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Brien Lundin: Only market manipulation by government explains gold's fall Tuesday

Section: Daily Dispatches

By Brien Lundin
Gold Newsletter, Metarie, Louisiana
Tuesday, March 10, 2020

... Gold's decline today doesn't seem to fit any reasonable interpretation.

If investors are flocking into equities in anticipation of significant Fed easing and government stimulus programs, they should also be piling into gold alongside stocks. If the rising stock market today is stealing the thunder, and money, from gold, then why did gold maintain its losses when the stock market dipped into the red mid-session?

... Dispatch continues below ...


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And yes, the U.S. dollar rebounded today after yesterday's shellacking, but the greenback and gold have been trading with a very close, positive correlation in recent weeks. So a stronger dollar doesn't seem like a valid reason for gold's steep selloff today.

Maybe it's just a normal correction after the yellow metal hit an intra-day high above $1,700 yesterday. Perhaps.

Of course, another explanation would be covert manipulation in the paper gold markets to keep the gold price -- and investor worries -- corralled.

As long-time readers know, I'm not a big advocate of the idea that government forces are manipulating the gold price on a daily basis. But I think it's obvious, especially if one considers the history of previous gold-price manipulations, that someone, somewhere steps into the market at key moments.

And this is undoubtedly a key moment.

It's also important to stress that there is only a tenuous connection, if any, between the paper gold futures market and the physical gold market. The reports I've read show very high physical demand internationally, particularly in Asia, while my contacts in the United States are telling me that buying here, while still somewhat depressed, is picking up.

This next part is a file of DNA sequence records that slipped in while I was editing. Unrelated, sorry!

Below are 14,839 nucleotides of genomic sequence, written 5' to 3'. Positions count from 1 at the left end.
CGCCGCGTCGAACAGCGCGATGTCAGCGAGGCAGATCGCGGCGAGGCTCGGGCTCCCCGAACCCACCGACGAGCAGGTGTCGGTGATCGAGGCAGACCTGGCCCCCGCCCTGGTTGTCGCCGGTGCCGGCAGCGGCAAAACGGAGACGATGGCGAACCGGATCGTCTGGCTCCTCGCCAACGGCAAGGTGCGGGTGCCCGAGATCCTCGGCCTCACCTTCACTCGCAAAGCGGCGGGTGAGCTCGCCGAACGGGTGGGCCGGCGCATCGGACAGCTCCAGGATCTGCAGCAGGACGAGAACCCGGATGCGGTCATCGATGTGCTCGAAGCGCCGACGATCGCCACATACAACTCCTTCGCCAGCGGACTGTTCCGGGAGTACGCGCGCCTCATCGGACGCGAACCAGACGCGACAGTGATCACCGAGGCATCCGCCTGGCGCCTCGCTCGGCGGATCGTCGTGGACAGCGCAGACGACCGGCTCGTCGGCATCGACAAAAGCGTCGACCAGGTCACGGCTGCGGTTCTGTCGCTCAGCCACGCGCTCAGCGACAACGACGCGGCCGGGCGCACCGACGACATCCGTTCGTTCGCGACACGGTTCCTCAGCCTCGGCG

The futures markets don't transmit these supply/demand signals. They are in fact completely insulated from them and those trading the markets don't care in any case. Their only motivation, outside of any covert intentions to manipulate the price, is to sell their positions to some greater fool at a profit.

The simple fact that they can "create" unlimited quantities of paper metal at a keystroke, without any repercussion, would make it a surprise if the gold market wasn't manipulated to some extent.

Given all this, on a day like today it's easy to believe that the gold price is being manhandled to some extent.

Regardless, the long-term factors that I've been discussing virtually guarantee much higher levels for gold over the next few years. ...


Brien Lundin is editor of Gold Newsletter and sponsor of the annual New Orleans Investment Conference. This essay is excerpted from Tuesday's Gold Newsletter Alert 1002. For subscription information:

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